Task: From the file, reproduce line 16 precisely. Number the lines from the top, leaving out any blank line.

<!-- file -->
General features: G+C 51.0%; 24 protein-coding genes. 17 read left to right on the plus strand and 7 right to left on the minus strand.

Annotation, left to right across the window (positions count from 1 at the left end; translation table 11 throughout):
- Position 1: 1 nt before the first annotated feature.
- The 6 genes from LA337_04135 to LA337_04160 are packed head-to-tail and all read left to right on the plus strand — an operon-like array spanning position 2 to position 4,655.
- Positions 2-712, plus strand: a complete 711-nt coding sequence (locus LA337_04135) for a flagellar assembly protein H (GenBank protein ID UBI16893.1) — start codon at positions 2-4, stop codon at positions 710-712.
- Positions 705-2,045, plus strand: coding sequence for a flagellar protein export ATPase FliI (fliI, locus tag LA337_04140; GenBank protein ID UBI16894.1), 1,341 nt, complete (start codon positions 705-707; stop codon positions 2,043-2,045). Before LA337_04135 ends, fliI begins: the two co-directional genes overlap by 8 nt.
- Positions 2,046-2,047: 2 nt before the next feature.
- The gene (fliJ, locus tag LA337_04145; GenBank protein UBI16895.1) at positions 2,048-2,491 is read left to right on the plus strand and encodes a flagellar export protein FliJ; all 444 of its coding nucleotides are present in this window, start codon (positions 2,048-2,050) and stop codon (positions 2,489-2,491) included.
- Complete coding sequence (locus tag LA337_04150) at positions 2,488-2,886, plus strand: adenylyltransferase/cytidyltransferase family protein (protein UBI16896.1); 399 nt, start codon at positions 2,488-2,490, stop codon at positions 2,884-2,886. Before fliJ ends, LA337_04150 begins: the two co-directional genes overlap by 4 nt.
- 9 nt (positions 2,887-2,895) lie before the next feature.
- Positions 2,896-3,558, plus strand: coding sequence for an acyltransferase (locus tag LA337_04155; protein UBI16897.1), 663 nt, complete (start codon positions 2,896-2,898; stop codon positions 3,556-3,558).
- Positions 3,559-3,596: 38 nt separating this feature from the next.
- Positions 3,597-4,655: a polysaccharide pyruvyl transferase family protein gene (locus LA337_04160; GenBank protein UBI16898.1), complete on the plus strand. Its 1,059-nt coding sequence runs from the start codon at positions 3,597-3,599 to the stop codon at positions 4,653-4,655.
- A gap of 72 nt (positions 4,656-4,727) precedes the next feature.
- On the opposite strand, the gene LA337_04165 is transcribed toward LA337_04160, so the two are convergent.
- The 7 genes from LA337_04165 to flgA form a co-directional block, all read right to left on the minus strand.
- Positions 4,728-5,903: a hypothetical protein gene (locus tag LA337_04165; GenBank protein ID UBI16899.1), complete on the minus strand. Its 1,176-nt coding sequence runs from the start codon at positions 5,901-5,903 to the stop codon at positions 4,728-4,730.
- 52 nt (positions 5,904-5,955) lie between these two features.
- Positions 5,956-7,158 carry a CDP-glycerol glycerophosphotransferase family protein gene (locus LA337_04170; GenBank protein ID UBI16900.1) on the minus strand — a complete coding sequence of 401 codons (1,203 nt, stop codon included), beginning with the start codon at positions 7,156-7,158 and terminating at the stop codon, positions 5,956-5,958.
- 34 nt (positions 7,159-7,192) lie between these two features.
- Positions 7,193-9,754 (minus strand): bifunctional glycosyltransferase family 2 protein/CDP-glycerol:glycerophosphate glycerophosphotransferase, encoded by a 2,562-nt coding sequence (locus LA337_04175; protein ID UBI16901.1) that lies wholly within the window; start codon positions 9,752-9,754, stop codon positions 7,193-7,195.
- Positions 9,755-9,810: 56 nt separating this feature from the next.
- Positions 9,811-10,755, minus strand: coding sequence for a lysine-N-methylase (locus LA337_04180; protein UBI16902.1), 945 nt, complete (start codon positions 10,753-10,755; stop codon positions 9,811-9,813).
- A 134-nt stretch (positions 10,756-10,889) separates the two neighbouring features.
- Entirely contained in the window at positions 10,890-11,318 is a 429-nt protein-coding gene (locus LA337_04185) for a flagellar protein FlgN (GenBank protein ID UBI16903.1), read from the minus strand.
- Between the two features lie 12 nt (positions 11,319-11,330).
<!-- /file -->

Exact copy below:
- The 7 genes from LA337_04165 to flgA form a co-directional block, all read right to left on the minus strand.